The town where she's living is 40 km away and so maintaining regular contact is somewhat difficult.
On the way back we were able to stop and see the one room she is living in. The tailoring course we mentioned in an earlier post never materialized and so she is trying to earn some money buying and reselling charcoal for a small profit. 

Sidonia's Newest

I walked out to Kabbubu a few days ago to visit Sidonia and her family.  I had heard from Christine that the baby had arrived.  Sidonia delivered at home during a torrential thunderstorm, the conditions being too poor for her to walk out to the road to get a ride to the hospital. 

Six of her nine children

She and her children were so excited to see me and welcomed me warmly. I was somewhat surprised to see the baby's fair skin but learned later that this was not uncommon in newborn babies whose parents have lighter tone skin.

Sidonia's situation is not uncommon in the community around where we are living.  Although government education is free many sturggle to find the money for uniforms, exercise books etc. Only two of Sidonia's children go to school.

This little one was very shy at first but warmed up enough to have his picture taken outside the house.  Please pray for us as we continue to reach out to this woman and her family.

Thursday, November 1, 2012

New House

Around the middle of October we moved over to the secondary school site which is across the road from where the family groups, primary school, administrative building, clinic and church are located.  David has been very thankful to have his bike which he brought from Canada on his last trip. He uses it to ride back and forth to work and also to get into Kiwoko where we go to the market.  John is also pleased to have his bike and makes trips to the primary site most days to see his friends.  The girls and I are getting lots of exercise walking back and forth.  If you don't stop too many times to greet people and chat it's about a  fifteen minute walk.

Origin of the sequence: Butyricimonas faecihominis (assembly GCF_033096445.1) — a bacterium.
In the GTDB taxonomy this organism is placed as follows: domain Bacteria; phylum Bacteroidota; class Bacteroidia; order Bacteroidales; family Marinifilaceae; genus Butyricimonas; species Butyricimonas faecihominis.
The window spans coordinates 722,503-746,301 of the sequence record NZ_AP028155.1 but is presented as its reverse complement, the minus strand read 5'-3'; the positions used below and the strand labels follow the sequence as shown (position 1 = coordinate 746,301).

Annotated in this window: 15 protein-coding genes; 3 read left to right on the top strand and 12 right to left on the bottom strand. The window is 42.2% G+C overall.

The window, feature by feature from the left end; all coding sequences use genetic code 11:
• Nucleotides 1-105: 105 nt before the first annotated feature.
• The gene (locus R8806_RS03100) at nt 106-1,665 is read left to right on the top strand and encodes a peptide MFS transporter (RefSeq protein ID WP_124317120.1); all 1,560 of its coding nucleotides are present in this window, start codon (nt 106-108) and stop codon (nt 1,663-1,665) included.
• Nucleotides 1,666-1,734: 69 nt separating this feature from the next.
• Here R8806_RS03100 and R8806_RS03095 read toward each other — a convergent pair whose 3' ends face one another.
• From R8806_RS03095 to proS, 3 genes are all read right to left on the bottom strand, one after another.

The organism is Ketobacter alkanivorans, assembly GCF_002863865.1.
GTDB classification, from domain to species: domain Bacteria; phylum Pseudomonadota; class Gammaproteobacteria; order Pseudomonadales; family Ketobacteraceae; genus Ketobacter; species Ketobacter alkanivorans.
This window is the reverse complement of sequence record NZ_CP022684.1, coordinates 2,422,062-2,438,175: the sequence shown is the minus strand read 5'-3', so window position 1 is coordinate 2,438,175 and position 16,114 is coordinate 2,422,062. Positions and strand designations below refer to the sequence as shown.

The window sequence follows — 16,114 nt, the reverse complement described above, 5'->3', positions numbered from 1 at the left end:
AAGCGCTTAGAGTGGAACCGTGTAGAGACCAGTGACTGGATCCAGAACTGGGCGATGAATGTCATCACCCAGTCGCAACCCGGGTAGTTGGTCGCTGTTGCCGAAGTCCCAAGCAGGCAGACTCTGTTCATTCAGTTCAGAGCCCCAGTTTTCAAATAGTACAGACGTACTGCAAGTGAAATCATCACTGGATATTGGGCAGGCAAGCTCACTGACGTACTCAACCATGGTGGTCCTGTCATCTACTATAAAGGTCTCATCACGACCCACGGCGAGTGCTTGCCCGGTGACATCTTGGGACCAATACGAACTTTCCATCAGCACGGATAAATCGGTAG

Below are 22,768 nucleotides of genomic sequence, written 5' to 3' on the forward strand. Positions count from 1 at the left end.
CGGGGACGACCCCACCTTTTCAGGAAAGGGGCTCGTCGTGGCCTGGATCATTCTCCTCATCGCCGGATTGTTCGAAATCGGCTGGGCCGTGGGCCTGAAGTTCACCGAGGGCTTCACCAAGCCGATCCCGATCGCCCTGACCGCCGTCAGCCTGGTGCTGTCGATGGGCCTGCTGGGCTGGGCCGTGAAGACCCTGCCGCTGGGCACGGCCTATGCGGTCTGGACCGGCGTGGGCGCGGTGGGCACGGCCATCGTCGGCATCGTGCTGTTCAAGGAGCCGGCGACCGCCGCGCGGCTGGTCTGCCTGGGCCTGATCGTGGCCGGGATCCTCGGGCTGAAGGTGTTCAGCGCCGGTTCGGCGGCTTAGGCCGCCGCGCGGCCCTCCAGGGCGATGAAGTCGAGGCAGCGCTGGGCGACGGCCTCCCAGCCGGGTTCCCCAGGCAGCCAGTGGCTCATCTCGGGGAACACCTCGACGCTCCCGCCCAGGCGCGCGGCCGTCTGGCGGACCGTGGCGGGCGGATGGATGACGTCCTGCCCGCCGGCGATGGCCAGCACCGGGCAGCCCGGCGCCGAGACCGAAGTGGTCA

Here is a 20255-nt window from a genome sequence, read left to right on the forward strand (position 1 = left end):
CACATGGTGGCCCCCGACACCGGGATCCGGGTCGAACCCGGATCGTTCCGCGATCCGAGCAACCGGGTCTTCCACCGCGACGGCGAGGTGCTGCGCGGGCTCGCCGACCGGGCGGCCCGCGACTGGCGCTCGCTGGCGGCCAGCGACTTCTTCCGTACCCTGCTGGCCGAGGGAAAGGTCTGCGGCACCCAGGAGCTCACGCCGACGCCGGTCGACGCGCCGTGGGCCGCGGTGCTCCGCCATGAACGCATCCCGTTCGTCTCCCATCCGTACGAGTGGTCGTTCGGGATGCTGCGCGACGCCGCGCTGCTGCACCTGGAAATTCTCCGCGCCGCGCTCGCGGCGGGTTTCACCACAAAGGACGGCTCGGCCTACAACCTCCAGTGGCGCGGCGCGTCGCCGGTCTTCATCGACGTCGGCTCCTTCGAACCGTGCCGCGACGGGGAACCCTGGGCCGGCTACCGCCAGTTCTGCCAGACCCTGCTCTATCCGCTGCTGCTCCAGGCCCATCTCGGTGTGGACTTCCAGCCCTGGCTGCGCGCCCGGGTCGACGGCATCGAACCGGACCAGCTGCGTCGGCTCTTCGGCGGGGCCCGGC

The house we're staying in now was the home of the enterprise farm manager. He and his family have returned to the States. We're slowly getting a handle on the grounds around the house with the help of a secondary school student.

 We've been able to eat some peppers and collards (green leafy vegetable not unlike spinach) from the garden and are hoping to plant some sweet potatoes soon. The pictures show some views around the house so you can picture where we are

A spectacular rainbow one Saturday shortly after we moved in taken from the back of our house looking towards the Dangers house.

Update on Zipporah and Ryan

Last Friday we were able to take Zipporah and her son Ryan into Kiwoko hospital.  Ryan was examined by a doctor from England and had some blood work done.  We will have to return at a later time to get an ultrasound done of his neck and abdomen.  We are hoping that these tests will give Zipporah a better understanding of Ryan’s condition and what the prognosis is for him. Ryan endured the tests and long wait very well but certainly was a happier little boy after a lunch of beans and pumpkin at our place.  We also learned that Zipporah hopes to begin a tailoring course and we were encouraged to hear that if she completes the course she will receive a sewing machine.   Please continue to keep her in your prayers.